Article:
Negligence, Entrustment, Motor vehicle, Proximate cause. Motor Vehicle, Entrustment, Lease agreement. Proximate Cause.
In a civil action against the defendant automobile rental company arising from injuries that the plaintiff sustained when he was struck by an automobile driven by an individual to whom the defendant had rented the automobile, the judge erred in denying the defendant's motion for judgment notwithstanding the verdict, where the defendant could not be held liable for common-law negligent entrustment because there was no evidence to suggest that the defendant had actual knowledge of the defendant's incompetence to drive ; where the defendant fulfilled its duty under G. L. c. 90, s. 32C, when the individual showed a valid international driving permit to the defendant's employee upon renting the vehicle [501-502]; where the defendant owed the plaintiff no duty under G. L. c. 90, s. 12 ; and where the facts of the case did not suggest that the defendant's actions caused the plaintiff's injuries .
CIVIL ACTION commenced in the Superior Court Department on December 8, 1999.
The case was tried before Carol S. Ball, J., and motions for judgment notwithstanding the verdict and for a new trial were considered by her.
Mary Alice McLaughlin for the defendant.
Simon Dixon for the plaintiff.
BECK, J. On February 26, 1999, Ravinderpal Chana, a twenty-one year old student at the University of Massachusetts, rented a car from defendant North Amherst Auto Rental, Inc. (NAAR). At approximately 3:00 A.M. on February 28, Chana struck the plaintiff, Wilson Ortiz, also a student at the university, as Ortiz walked in the street with two friends. Ortiz suffered a bimalleolar fracture of his right ankle as a result of the accident.
Ortiz filed suit against the rental company. (His action against Chana was settled.) He claimed that NAAR was liable on theories of negligence and negligent entrustment because at the time Chana rented the car, he presented his international driving permit (IPD), rather than his actual driver's license. After a four day trial, a Superior Court jury found NAAR negligent and awarded $200,000 to Ortiz. (At the close of Ortiz's case, NAAR's motion for a directed verdict was denied.) NAAR's motions for entry of judgment notwithstanding the verdict and for a new trial were also denied. NAAR appeals.
Driving permit. At the time Chana, a citizen of Zimbabwe, rented the car from NAAR, he presented a valid IDP. He did not show an actual Zimbabwe driver's license. The IDP included a photograph of Chana as well as his name, address, date of birth, and driver's license number. The IDP was issued by the Automobile Association of Zimbabwe. Chana had rented cars from the rental company on several previous occasions without incident, each time showing only his IDP. His answers to specific questions revealed no history of impaired driving.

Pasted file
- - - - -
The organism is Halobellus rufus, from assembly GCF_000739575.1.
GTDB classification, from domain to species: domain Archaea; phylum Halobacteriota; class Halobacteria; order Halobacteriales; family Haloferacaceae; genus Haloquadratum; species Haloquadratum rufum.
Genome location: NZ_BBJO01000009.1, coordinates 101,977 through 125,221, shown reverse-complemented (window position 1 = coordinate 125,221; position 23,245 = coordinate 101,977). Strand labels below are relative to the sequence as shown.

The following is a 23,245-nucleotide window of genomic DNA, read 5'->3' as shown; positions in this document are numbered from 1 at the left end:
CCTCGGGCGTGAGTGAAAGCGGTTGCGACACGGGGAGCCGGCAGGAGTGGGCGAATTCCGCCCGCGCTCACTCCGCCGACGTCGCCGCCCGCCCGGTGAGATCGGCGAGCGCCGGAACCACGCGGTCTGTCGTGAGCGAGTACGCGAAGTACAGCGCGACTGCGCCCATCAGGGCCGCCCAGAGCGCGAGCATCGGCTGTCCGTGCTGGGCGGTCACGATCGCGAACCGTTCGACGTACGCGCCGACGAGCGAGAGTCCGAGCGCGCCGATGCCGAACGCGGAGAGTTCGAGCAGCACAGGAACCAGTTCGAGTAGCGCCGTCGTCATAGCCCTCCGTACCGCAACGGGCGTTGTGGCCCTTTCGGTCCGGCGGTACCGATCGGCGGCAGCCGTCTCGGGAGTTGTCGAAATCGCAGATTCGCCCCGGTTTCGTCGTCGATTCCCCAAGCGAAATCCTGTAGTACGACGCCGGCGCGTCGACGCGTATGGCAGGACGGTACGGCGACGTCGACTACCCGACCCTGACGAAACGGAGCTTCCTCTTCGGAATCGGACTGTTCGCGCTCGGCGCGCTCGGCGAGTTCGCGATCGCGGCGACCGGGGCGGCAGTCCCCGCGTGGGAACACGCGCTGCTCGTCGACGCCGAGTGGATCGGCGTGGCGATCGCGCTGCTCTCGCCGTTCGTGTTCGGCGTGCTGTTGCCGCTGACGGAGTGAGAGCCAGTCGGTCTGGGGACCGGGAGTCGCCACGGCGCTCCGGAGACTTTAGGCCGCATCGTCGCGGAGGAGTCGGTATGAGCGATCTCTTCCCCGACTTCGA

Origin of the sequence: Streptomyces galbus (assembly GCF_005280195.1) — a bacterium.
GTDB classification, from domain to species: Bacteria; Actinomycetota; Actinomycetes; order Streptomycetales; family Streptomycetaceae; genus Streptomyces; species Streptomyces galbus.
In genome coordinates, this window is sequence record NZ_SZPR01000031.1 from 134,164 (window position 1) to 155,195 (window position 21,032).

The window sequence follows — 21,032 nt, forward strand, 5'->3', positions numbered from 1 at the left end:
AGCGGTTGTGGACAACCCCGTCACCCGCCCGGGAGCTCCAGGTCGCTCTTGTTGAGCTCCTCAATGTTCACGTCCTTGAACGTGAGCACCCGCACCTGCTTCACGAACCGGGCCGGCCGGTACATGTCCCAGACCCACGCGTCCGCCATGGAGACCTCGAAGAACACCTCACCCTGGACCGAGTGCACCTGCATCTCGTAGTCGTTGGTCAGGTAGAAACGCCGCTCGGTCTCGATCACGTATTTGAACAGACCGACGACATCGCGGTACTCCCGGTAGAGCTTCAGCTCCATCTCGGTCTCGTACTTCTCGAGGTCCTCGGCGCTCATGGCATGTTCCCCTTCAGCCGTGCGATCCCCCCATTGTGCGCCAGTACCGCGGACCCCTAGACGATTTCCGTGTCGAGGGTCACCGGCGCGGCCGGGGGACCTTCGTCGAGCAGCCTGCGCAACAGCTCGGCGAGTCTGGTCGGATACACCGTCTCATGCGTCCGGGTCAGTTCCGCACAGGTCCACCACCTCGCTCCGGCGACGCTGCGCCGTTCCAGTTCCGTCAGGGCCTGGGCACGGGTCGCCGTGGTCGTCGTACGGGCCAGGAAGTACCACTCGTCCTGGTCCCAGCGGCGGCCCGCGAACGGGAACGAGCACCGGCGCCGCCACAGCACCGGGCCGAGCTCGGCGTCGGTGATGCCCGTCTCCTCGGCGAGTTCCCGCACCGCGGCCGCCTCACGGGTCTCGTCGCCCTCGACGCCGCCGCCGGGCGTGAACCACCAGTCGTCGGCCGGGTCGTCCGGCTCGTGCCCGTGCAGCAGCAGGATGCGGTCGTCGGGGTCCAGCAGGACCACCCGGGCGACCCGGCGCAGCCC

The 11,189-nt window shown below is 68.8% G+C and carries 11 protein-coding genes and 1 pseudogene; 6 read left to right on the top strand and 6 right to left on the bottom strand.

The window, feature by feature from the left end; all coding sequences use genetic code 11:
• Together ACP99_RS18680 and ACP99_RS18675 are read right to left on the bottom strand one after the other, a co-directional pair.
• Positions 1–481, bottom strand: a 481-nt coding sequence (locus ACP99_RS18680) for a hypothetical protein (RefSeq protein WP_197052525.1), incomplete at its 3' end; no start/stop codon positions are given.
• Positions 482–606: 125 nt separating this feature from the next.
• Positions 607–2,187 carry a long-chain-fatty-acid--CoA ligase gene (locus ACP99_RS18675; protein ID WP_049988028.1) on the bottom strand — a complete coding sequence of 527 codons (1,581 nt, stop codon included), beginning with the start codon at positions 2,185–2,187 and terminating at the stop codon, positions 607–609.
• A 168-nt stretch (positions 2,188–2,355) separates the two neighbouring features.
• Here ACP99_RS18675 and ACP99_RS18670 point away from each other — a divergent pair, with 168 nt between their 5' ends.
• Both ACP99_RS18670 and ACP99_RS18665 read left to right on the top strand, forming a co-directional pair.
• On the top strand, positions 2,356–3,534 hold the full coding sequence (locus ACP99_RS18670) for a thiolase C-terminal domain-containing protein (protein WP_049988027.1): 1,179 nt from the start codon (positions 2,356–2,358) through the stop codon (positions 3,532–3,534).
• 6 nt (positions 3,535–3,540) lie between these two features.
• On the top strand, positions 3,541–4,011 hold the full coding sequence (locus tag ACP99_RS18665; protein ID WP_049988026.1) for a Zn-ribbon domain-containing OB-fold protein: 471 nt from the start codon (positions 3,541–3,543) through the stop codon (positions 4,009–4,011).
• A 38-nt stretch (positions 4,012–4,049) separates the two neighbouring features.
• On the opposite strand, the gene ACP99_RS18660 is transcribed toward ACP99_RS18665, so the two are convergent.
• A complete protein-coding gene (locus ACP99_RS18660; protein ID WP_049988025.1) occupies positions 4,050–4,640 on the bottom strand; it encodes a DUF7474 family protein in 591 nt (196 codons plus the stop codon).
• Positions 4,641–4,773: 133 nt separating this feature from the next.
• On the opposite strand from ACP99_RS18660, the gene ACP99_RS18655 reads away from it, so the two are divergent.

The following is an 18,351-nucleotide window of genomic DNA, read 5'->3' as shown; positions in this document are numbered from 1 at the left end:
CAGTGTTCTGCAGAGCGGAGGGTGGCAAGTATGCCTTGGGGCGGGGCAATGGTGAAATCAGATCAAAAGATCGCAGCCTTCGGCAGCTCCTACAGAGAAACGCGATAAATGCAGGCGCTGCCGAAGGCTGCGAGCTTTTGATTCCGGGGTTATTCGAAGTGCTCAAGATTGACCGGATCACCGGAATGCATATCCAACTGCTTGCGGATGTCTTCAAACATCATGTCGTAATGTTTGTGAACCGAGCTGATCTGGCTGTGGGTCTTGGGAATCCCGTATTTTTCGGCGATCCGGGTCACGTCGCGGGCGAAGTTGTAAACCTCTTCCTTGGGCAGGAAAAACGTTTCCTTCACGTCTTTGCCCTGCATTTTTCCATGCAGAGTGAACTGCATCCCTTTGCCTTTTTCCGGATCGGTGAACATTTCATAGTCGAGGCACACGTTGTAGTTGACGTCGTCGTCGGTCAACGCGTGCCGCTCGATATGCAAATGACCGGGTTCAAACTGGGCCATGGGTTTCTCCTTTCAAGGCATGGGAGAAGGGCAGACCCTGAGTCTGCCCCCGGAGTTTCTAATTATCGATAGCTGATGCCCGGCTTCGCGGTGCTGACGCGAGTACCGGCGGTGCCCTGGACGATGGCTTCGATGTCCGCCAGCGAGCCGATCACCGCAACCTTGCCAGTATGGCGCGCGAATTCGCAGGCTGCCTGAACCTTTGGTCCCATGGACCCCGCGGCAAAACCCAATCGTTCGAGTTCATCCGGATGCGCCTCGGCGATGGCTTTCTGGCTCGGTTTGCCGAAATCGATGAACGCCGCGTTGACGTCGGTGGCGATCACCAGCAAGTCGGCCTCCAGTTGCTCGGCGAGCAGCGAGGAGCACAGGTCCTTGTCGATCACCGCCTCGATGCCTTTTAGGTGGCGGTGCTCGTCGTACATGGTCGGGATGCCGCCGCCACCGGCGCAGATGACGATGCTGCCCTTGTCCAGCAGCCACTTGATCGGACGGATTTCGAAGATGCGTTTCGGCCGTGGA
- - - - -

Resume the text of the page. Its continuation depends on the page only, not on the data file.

The IDP is a product of the 1949 Convention on Road Traffic, to which both the United States and Zimbabwe are parties. See Convention on Road Traffic, Sept. 19, 1949, art. 24, 3 U.S.T. 3008, 3016-3017. It is a translation into ten languages of the information on one's driver's license issued by that driver's home country. See id. annex 10, 3 U.S.T. at 3048-3050. This document assists other countries in understanding the holder's driving privileges. Although the IDP itself does not confer driving privileges, see Registry of Motor Vehicles, Commonwealth of Massachusetts Driver's Manual 157 (1999), it can only be obtained from "the competent authority" of the driver's home country or a duly authorized association, "after the driver has given proof of his competence," such as possession of a valid driver's license. Convention on Road Traffic, art. 24, § 3, 3U.S.T. at 3016. Moreover, "[t]he holder [is] entitled to drive in all Contracting States[,] without further examination [,] motor vehicles coming within the categories for which the permit has been issued." Id. art. 24, § 3, 3 U.S.T. at 3017.
Issues on appeal. NAAR argues, in part, on appeal that (1) it cannot be held liable for negligent entrustment under the common